Overall, Bigcommerce seems to be offering a bit more design customization possibilities than Shopify. There are just more elements that can be adjusted or fine-tuned about the way your store looks and feels. At the end of the day, though, I still consider Shopify’s interface a bit more friendly, and I get the impression that Shopify’s designs need slightly less work before you get them looking 100% right.
What it all comes down to is that although WooCommerce is technically the cheaper solution, it will require much more work to set it up, and you'll need to be more careful not to go over your budget, as every additional extension comes with a price tag. In the end, with WooCommerce, you're spending more time on setup and management, which translates to dollars.
However, e-commerce lacks human interaction for customers, especially who prefer face-to-face connection. Customers are also concerned with the security of online transactions and tend to remain loyal to well-known retailers. In recent years, clothing retailers such as Tommy Hilfiger have started adding Virtual Fit platforms to their e-commerce sites to reduce the risk of customers buying the wrong sized clothes, although these vary greatly in their fit for purpose. When the customer regret the purchase of a product, it involves returning goods and refunding process. This process is inconvenient as customers need to pack and post the goods. If the products are expensive, large or fragile, it refers to safety issues.
I think it would be super if there was a way to have a shopping cart feature that worked across a Wordpress Multi-site installation. What I mean by this is that a user could add a product on say shop1.domain.com and then navigate to shop2.domain.com and again add a product and then at anytime check out and pay. This would be a super powerful feature and something I think alot of people would have an interest in. Anyone else want to join in on this. MarketPress here http://premium.wpmudev.org/project/e-commerce has this feature but really woocommerce considering the themes available and its… more
For self-hosted, you’ll be running your site on your own server, so you have full control over management and maintenance. This means that if you want to make updates to the main code of your site, you’re able to do that on your end without relying on another company or web host to process your request. You can do pretty much anything on your site if you’re running it on your own machine, and this makes self-hosting an attractive option for many.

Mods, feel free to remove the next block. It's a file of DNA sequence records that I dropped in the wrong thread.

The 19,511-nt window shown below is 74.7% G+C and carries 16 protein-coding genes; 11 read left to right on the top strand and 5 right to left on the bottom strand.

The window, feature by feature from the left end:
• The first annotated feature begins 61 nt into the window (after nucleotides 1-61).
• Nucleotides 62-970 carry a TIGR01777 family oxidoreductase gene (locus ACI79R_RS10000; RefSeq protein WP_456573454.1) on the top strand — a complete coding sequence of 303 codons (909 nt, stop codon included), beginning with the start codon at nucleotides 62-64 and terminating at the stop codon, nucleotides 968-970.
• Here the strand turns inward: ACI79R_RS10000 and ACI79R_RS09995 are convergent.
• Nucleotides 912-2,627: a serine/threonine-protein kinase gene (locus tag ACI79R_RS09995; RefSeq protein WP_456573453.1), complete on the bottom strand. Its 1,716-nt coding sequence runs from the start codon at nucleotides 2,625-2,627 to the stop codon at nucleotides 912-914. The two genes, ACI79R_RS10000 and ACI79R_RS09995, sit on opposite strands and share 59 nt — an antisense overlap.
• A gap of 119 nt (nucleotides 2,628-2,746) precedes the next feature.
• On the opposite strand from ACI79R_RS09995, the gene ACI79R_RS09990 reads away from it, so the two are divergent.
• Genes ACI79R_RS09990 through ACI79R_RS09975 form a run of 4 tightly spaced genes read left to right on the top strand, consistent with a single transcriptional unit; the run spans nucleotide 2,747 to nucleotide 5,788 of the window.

Next up, ThemeForest is a massive repository for WordPress themes, and even features its own WooCommerce section. Inside, you’ll find hundreds of premium themes for the ecommerce platform, targeting a broad range of niches. If you’re looking for a theme that includes features relevant to your particular industry, ThemeForest is probably the right place to look.
The next step is to think about how much you’re willing to spend on your ecommerce platform. When setting your budget, be sure to consider the “non-obvious costs” that come with implementing a new solution. Go beyond the on the surface costs like licenses and development, and consider expenses for maintenance, consultation, set up and the like. Here are some of things you should factor into your budget
Getting an online store launched on Magento from scratch is even more problematic than on WooCommerce. First off, there are two versions of Magento: the first one is the free community version (which is software that you can download and then install on a server – kind of like WordPress+WooCommerce), the second one is a hosted service (one that you can just sign up to – kind of like Shopify).
WooCommerce was designed specifically for WordPress, one of the most powerful and respected building platforms in use today. With the fundamentals handled by WordPress, WooCommerce then takes the guesswork out of creating your online store, by handling everything from inventory management to payment methods and even your store's overall appearance.
CUSTOMER SERVICE – Additionally, with a commercial solution you benefit from the support structure. Open source solutions such as WordPress are often community driven and you are therefore dependent on that community to provide support. While that can also work very well – if you are in desperate need of help at 3 am on a Sunday, it’s nice to have a guarantee it will be there.
Load time is a pretty straightforward indicator of how fast your site is. Simply put, it’s the measure of how long it takes a page (or pages) on your site to fully load. A slow site is a killer in ecommerce – potential customers run away from slow sites, and as we mentioned earlier, each second you gain in site loading speed translates directly into sales gained.